Regulation of Mitochondrial Metabolism and PH


The following is an excellent excerpt from Metabolic Regulation: A Human Perspective, by Keith N. Frayn. After reading it, the connection between metabolism (specifically mitochondrial oxidative metabolism capacity) and PH should be clear. I’ll leave the in depth commentary of why (including how, if this is true, PH is restricted to affecting lungs as opposed to systemic circulation) for another post:

“An important aspect of metabolic regulation and its adaptation to different circumstances is the use of oxygen to oxidize nutrients and, hence, generate ATP. There are two aspects relevant to this chapter. The first is a series of mechanisms that increase the ability of tissues to conduct oxidative metabolism. We noted above that PPAR-alpha increases the expression of genes involved in fatty acid oxidation. PPAR-delta does the same, perhaps with a stronger effect in skeletal muscle. These adaptations will provide more substrate (acetyl-CoA) for oxidation. But the ability of a cell to oxidize acetyl-CoA may be limited by the mitochondrial capacity of that cell: either the number of mitochondria may be inadequate, or the capacity of each mitochondria may be. Studies of the transcriptional co-activator PGC-1alpha have shown that this, and other members of the PGC family, are “master regulators” of mitochondrial capacity. In studies in which PGC-1alpha expression has been experimentally up-regulated, the number of mitochondria in the cell concerned increases, and the expression of oxidative enzymes in those mitochondria will also increase. If PGC-1alpha expression is increased in skeletal muscle, the muscle cells take on more oxidative characteristics. PGC-1alpha expression has also been increased experimentally in fat cells (adipocytes). This tends to transform the phenotype of the adipocyte, from a fat-storing cell to a fat-burning cell, akin to transforming white adipose tissue into brown adipose tissue.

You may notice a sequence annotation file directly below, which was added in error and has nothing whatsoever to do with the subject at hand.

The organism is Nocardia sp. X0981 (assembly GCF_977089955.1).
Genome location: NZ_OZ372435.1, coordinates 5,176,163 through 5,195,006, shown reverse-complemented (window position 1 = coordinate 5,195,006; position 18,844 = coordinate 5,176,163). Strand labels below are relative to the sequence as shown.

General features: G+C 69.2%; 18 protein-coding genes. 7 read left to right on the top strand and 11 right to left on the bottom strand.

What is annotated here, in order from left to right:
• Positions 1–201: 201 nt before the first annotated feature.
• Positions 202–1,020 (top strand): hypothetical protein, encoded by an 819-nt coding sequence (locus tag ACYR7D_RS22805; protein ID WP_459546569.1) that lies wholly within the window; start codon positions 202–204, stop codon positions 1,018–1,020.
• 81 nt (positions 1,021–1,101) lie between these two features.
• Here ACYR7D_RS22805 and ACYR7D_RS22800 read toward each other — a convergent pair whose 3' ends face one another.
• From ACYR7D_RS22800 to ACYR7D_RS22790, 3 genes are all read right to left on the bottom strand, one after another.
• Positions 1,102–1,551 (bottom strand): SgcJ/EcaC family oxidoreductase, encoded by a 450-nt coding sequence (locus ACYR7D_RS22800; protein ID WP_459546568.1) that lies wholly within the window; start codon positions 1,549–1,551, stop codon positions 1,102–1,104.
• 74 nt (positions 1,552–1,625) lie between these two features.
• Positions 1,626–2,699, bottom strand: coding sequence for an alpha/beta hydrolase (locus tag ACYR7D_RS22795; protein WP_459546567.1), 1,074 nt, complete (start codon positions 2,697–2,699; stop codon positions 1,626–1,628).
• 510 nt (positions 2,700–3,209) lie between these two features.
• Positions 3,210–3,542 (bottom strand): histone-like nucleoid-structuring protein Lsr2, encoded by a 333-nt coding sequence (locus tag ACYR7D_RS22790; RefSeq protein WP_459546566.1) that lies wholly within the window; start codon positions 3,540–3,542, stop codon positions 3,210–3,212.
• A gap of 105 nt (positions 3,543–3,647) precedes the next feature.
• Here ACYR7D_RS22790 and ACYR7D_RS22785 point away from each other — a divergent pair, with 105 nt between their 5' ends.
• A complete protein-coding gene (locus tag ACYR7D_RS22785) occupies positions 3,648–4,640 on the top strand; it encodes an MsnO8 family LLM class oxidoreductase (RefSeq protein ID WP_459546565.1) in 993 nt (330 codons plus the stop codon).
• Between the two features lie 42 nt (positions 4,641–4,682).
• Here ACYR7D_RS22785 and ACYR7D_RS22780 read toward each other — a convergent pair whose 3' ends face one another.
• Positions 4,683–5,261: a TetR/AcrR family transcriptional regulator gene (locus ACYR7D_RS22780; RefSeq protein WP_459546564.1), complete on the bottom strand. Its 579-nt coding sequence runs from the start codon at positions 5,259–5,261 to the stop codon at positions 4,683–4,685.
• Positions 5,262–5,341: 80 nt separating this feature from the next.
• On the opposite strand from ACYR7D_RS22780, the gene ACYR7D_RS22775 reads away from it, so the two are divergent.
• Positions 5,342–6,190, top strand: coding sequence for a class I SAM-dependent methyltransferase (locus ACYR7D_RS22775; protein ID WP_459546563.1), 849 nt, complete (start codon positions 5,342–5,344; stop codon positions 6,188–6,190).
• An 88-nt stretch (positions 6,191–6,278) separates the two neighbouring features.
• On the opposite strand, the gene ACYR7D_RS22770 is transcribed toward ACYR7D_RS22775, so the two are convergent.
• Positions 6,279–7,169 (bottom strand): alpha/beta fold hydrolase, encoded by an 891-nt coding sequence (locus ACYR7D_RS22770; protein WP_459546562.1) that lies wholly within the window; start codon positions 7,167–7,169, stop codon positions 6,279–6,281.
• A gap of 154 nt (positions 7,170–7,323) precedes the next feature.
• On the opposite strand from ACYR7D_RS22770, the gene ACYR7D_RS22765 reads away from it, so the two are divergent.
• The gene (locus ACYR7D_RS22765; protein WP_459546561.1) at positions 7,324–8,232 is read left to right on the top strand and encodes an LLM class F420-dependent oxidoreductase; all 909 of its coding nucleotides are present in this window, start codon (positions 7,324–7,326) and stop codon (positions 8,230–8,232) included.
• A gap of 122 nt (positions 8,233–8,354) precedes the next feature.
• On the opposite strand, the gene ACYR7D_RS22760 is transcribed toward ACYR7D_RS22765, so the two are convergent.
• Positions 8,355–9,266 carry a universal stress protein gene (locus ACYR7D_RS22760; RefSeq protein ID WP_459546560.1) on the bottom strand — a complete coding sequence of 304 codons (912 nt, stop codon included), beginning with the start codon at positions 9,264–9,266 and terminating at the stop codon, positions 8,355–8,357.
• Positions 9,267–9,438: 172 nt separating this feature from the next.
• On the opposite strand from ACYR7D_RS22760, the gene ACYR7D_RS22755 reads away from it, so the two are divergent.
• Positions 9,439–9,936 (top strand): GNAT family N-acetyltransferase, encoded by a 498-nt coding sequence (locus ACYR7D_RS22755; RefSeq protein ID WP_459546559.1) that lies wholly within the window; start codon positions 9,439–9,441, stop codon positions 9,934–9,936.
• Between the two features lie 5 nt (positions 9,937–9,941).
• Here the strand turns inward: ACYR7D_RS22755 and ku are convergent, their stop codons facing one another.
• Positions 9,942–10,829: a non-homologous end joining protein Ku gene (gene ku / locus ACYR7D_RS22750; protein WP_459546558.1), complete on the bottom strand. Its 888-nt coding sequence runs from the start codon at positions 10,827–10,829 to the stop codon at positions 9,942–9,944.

The other aspect of regulation of oxidative capacity concerns the availability of oxygen itself. Oxygen is just as important for the body as are the fuels it will oxidize. It is therefore not surprising that the availability of oxygen can alter gene expression. Chronic reduction in oxygen availability (as would occur at high altitude, for example) leads to upregulation of the expression of many genes relating to oxygen transport and energy metabolism. These include the glycoprotein hormone erythropoietin produced in the kidney, which stimulates erythrocyte (red blood cell) production. The glucose transporters GLUT1 and GLUT3 and enzymes of glycolysis are also upregulated (phosphofructokinase, aldolase, and lactate dehydrogenase; particular isoforms are involved in each case). The process of angiogenesis, formation of new blood vessels, is also stimulated, so that regions of tissue that are not receiving enough oxygen become better perfused. The molecular mechanisms by which this is achieved are outside the scope of this book, but there is an important transcription factor that is activated when oxygen availability is low, known as hypoxia-inducible factor-1 or HIF-1.”

If the connection still isn’t clear, I’ll leave you with the following paper (from the PH literature) to help support my case: The Metabolic Basis of Pulmonary Arterial Hypertension

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